First, this problem doesn't have anything to do with Oracle, it is just a coincidence I was using Oracle when I discovered the issue.

Yes, the second scenario can be only reproduced on Oracle, but when I discovered the bug I was hitting the first scenario, as the JDBC connection was never closed, and the issue still occurred. I first suspected I was hitting the second scenario, but I didn't.

So even if you can't see how it could happen unless I use JTA, it happened, and I was using managed session context, not jta or thread.

But, to be absolutely sure Oracle is not the cause of the problem, today I tested on Postgres 8.4.1, and the same issue occurred. A thread was able to see uncommitted data left by another thread, and was able to inadvertently commit or rollback the transaction left open by the other thread.

I will attach the source files for the test, and an executable JAR including all the required libraries.

To test, you will need:

  • a Postgres SQL database running on localhost on the default port, 5432, with the password for the "postgres" user set to "change.me";

  • a "hibernatetest" table in the "public" schema of the default "postgres" database, having a single varchar(30) column named "testcolumn", containing a single record with the text 'initial state'.

You can run the test with java -jar hibernate-test.jar on the same machine running the database.

What you will see is three threads run in sequence, with 5 second delays between them:

  • one thread updating the record, setting the text to 'uncommitted data';

  • the second thread will be able to read 'uncommitted data';

  • depending on Math.random the second thread will commit or rollback;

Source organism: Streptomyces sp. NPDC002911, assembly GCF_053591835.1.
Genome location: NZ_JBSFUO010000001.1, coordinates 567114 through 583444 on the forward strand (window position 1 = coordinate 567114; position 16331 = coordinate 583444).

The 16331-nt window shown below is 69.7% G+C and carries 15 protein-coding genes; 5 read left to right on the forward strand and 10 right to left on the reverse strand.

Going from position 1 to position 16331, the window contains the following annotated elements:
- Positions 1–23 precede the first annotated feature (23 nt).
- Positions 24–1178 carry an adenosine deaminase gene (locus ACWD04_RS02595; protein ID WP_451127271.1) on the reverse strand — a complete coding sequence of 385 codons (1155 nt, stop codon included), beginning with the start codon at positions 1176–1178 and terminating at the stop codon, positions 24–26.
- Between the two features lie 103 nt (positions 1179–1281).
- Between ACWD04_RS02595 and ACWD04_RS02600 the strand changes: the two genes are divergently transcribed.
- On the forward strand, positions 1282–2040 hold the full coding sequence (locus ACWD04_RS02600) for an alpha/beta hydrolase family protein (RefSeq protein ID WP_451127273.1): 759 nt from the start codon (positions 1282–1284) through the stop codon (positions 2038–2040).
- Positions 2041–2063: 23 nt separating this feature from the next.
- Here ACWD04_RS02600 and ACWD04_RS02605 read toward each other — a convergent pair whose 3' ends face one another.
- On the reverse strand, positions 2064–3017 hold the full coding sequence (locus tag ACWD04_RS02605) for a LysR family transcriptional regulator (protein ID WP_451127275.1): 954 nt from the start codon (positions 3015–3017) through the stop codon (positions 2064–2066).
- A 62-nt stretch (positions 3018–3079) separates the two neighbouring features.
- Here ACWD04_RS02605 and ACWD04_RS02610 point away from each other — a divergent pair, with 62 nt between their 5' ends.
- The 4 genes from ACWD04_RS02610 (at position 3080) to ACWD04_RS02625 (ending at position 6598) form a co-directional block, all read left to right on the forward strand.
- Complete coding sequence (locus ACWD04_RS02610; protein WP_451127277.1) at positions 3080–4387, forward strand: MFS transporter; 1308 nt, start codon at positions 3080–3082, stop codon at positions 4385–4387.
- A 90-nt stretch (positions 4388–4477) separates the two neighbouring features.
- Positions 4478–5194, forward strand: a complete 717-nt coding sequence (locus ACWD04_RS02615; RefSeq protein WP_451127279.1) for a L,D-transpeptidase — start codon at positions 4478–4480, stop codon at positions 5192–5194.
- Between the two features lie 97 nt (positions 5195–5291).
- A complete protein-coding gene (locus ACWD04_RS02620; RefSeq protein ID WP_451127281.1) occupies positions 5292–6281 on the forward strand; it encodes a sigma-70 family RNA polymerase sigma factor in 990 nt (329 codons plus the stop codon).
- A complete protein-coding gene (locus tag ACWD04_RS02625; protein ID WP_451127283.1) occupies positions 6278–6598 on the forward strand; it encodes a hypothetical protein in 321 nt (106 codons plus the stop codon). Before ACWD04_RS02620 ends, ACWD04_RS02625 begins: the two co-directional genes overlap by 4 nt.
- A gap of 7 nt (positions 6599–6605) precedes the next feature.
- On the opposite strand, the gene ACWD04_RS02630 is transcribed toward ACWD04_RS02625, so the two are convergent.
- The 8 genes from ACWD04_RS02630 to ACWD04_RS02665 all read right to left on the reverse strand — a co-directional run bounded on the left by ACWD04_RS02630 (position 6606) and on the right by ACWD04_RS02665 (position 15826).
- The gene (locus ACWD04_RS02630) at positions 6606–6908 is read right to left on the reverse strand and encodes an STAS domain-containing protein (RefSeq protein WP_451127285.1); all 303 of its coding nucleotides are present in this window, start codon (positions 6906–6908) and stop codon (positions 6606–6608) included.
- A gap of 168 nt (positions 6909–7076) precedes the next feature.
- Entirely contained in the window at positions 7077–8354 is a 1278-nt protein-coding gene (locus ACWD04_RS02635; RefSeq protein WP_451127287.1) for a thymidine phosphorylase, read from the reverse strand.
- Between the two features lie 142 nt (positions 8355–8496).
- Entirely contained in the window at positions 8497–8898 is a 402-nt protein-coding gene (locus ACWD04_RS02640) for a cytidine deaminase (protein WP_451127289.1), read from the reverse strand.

• the third thread will see 'initial state' if the second thread performed a rollback or 'uncommitted data' if it performed a commit;

As for your accusation that the resources were not cleaned correctly, I fully agree, BUT, I was cleaning them as recommended by the hibernate documentation at http://docs.jboss.org/hibernate/stable/core/reference/en/html/transactions.html#transactions-demarcation-nonmanaged , meaning the documentation examples show "bad programming practice".

The examples in the documentation (or as it calls them "the idioms") fail to handle the case when java.lang.Error and its children are raised during a transaction, leading to the bug.

Since you closed the bug, I can no longer upload files here, so to be able to show "evidence to the contrary" I uploaded the source code here:

http://www.megaupload.com/?d=5V40YE45

and the executable jar file here:

http://www.megaupload.com/?d=EMMI3X5H

If you need more evidence, I'll be glad to provide it.

Steve Ebersole
October 25, 2009, 7:02 PM

The only way I can see scenario#1 happening is if you use JTA and the first session's begin-transaction actually starts the JTA transaction and the second session is obtained in the same context (however your JTA impl defines that for your environment) as the first session because now it is sharing the JTA tranasaction. This would also explain how the second session can see flushed, though yet uncommitted changes from the first session because they would actually be sharing the same JDBC connection per JTA. However, in this case the call to commit on the second session's "local transaction" would simply no-op because it did not start the underlying JTA transaction. And here we are back to Oracle committing uncompleted transactions instead of the more reasonable rolling back.

So unless I see evidence to the contrary, this to me is just an issue with Oracle and generally bad programming practice in terms of not cleaning up properly after oneself. If you had actually cleaned up your resources correctly, this "feature" of Oracle would never be an issue.

Vladimir Nicolici
October 23, 2009, 9:27 AM

I agree, but the first scenario is not related to Oracle, only the second, and the behavior is the same.

Steve Ebersole
October 23, 2009, 5:04 AM

Well unfortunately this is actually a "feature" of the Oracle server. Every other database of which I am aware will rollback work in an uncompleted transaction when the corresponding connection is closed; Oracle commits in that scenario.

Rejected

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Reporter

Vladimir Nicolici